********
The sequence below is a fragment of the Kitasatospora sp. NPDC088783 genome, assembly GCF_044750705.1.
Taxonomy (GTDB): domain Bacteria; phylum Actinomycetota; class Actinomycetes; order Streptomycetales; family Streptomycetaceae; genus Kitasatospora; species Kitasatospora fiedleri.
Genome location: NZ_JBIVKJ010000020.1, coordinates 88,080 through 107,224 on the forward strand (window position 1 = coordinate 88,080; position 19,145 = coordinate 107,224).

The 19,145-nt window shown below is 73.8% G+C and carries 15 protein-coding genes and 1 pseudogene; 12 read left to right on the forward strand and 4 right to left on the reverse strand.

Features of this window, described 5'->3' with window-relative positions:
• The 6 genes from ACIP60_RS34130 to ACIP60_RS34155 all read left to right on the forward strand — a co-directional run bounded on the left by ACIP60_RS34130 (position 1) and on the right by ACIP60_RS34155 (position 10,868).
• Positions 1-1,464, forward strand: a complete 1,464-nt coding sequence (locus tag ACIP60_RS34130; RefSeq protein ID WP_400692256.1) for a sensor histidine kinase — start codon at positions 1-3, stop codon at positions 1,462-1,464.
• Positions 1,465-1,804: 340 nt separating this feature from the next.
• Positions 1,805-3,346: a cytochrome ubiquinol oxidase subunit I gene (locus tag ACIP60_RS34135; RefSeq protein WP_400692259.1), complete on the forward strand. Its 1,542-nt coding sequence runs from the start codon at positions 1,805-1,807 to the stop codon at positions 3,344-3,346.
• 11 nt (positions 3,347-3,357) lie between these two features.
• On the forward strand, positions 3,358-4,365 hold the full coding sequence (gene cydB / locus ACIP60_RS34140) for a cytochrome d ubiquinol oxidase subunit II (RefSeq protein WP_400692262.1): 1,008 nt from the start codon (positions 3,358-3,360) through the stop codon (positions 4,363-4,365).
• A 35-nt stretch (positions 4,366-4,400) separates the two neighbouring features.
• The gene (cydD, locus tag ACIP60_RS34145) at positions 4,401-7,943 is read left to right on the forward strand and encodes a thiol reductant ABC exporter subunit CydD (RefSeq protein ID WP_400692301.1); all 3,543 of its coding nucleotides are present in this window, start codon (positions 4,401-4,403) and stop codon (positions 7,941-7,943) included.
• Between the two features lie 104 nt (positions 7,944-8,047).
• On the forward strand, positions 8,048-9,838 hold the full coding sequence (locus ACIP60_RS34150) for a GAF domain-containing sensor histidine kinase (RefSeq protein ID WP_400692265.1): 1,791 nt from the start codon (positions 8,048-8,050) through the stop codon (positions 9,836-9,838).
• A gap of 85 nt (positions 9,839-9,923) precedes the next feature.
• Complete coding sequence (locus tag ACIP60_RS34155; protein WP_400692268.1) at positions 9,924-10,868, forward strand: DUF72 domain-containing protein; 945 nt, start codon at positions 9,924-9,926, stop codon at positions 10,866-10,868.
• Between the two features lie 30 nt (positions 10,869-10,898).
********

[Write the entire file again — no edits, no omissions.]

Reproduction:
The sequence below is a fragment of the Kitasatospora sp. NPDC088783 genome, assembly GCF_044750705.1.
Taxonomy (GTDB): domain Bacteria; phylum Actinomycetota; class Actinomycetes; order Streptomycetales; family Streptomycetaceae; genus Kitasatospora; species Kitasatospora fiedleri.
Genome location: NZ_JBIVKJ010000020.1, coordinates 88,080 through 107,224 on the forward strand (window position 1 = coordinate 88,080; position 19,145 = coordinate 107,224).

The 19,145-nt window shown below is 73.8% G+C and carries 15 protein-coding genes and 1 pseudogene; 12 read left to right on the forward strand and 4 right to left on the reverse strand.

Features of this window, described 5'->3' with window-relative positions:
• The 6 genes from ACIP60_RS34130 to ACIP60_RS34155 all read left to right on the forward strand — a co-directional run bounded on the left by ACIP60_RS34130 (position 1) and on the right by ACIP60_RS34155 (position 10,868).
• Positions 1-1,464, forward strand: a complete 1,464-nt coding sequence (locus tag ACIP60_RS34130; RefSeq protein ID WP_400692256.1) for a sensor histidine kinase — start codon at positions 1-3, stop codon at positions 1,462-1,464.
• Positions 1,465-1,804: 340 nt separating this feature from the next.
• Positions 1,805-3,346: a cytochrome ubiquinol oxidase subunit I gene (locus tag ACIP60_RS34135; RefSeq protein WP_400692259.1), complete on the forward strand. Its 1,542-nt coding sequence runs from the start codon at positions 1,805-1,807 to the stop codon at positions 3,344-3,346.
• 11 nt (positions 3,347-3,357) lie between these two features.
• On the forward strand, positions 3,358-4,365 hold the full coding sequence (gene cydB / locus ACIP60_RS34140) for a cytochrome d ubiquinol oxidase subunit II (RefSeq protein WP_400692262.1): 1,008 nt from the start codon (positions 3,358-3,360) through the stop codon (positions 4,363-4,365).
• A 35-nt stretch (positions 4,366-4,400) separates the two neighbouring features.
• The gene (cydD, locus tag ACIP60_RS34145) at positions 4,401-7,943 is read left to right on the forward strand and encodes a thiol reductant ABC exporter subunit CydD (RefSeq protein ID WP_400692301.1); all 3,543 of its coding nucleotides are present in this window, start codon (positions 4,401-4,403) and stop codon (positions 7,941-7,943) included.
• Between the two features lie 104 nt (positions 7,944-8,047).
• On the forward strand, positions 8,048-9,838 hold the full coding sequence (locus ACIP60_RS34150) for a GAF domain-containing sensor histidine kinase (RefSeq protein ID WP_400692265.1): 1,791 nt from the start codon (positions 8,048-8,050) through the stop codon (positions 9,836-9,838).
• A gap of 85 nt (positions 9,839-9,923) precedes the next feature.
• Complete coding sequence (locus tag ACIP60_RS34155; protein WP_400692268.1) at positions 9,924-10,868, forward strand: DUF72 domain-containing protein; 945 nt, start codon at positions 9,924-9,926, stop codon at positions 10,866-10,868.
• Between the two features lie 30 nt (positions 10,869-10,898).